How to detect file changes in your ubiquitous iCloud Folder

If Device A saves or changes a file in your app’s iCloud folder, Device B might want to know about this. So you’d imagine there should be an easy way to monitor those changes by way of a notification or a delegate. Sadly there isn’t. Like many things in Objective C, this is way more complicated than it needs to be.

Sure, we could use UIDocument which has those notifications built in – but that adds a layer of complexity to the simple act of saving a frigging file that many apps seriously don’t need.

The good news is that we can monitor file changes to any file in our ubiquitous folder by executing an NSMetadataQuery. It feels like a hack but it works. Let me explain.

An NSMetadataQuery is really a way to search files in a folder and return results. This includes iCloud documents. As a byproduct it sends notifications if there have been changes to those results since the last query. Queries are ongoing until stopped and are carried out once every second.

So to monitor changes to files in our iCloud folder, we need to do the following:

  • create an NSMetadataQuery, monitoring all files in our ubiquitous Documents folder (including new save, overwrite and delete)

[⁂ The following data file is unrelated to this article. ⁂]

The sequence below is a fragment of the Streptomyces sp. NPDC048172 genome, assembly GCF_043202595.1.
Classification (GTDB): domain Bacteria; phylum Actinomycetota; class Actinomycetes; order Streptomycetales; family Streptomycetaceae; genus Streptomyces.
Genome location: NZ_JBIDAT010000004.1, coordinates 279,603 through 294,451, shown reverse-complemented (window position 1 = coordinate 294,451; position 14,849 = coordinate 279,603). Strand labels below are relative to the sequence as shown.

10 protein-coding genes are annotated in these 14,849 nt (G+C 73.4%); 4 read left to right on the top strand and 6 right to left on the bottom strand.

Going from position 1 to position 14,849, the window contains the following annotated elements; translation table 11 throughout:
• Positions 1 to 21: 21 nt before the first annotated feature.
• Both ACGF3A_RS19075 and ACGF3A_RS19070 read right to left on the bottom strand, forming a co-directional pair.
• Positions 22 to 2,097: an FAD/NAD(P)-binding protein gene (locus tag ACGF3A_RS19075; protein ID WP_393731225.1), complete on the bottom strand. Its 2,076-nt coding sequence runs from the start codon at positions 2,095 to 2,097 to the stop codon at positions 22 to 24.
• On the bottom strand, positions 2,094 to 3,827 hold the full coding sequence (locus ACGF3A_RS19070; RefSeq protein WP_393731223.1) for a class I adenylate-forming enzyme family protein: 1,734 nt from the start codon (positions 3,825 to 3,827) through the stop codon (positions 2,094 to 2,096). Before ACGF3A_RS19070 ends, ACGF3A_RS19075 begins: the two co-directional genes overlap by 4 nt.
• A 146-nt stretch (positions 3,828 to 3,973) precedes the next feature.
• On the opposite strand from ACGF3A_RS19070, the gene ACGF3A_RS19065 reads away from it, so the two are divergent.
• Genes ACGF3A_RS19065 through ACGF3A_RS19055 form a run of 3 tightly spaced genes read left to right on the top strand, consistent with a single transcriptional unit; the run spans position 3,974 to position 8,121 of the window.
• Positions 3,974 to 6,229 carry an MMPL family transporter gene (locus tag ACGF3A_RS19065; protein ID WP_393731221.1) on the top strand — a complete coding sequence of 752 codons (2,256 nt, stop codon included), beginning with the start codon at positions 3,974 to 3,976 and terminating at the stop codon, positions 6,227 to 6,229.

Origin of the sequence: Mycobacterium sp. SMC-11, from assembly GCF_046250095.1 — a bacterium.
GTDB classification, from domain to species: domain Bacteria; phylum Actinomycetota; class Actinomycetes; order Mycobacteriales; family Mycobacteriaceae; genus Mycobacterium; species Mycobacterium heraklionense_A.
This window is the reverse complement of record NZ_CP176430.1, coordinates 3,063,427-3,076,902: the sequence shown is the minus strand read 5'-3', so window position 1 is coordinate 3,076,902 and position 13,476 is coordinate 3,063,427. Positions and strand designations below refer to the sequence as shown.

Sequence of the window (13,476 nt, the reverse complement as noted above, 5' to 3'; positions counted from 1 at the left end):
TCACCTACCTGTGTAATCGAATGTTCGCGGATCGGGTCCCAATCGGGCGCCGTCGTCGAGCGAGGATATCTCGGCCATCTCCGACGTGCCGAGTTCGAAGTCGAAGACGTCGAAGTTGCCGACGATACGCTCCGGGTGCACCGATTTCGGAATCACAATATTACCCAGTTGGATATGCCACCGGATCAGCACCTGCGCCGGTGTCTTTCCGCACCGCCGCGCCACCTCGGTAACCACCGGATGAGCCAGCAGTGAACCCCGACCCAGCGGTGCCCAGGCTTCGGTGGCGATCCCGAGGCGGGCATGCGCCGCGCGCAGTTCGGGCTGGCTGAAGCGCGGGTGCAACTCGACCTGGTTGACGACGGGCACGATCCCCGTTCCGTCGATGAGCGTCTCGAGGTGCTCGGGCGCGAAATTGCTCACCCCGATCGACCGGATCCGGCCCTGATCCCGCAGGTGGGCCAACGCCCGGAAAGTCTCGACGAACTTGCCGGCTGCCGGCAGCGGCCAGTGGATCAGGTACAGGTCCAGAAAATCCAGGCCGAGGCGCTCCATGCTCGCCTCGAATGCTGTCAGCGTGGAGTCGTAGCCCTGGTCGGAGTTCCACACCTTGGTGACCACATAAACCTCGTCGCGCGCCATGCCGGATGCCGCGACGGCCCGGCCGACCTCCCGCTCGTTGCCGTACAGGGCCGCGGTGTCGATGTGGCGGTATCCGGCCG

• add an observer for the query
  • create a method that gets fired via the observer

Let’s do this:

Give your class a property of NSMetadataQuery and use this custom initialiser to kick it off:

The query needs a search scope and a predicate to work. We also need to start it. The initialiser does all that. Next we need an observer. Add it under viewDidLoad:

Note that we have to specify the object to observe. Last but not least we need a method that is called when data changes. I’ll call mine updateImage:

Another puzzle solved!

Here’s a demo project I’ve created which uses this technique:

Jay is the CEO and founder of WP Hosting, a boutique style managed WordPress hosting and support service. He has been working with Plesk since version 9 and is a qualified Parallels Automation Professional. In his spare time he likes to develop iOS apps and WordPress plugins, or draw on tablet devices. He blogs about his coding journey at and

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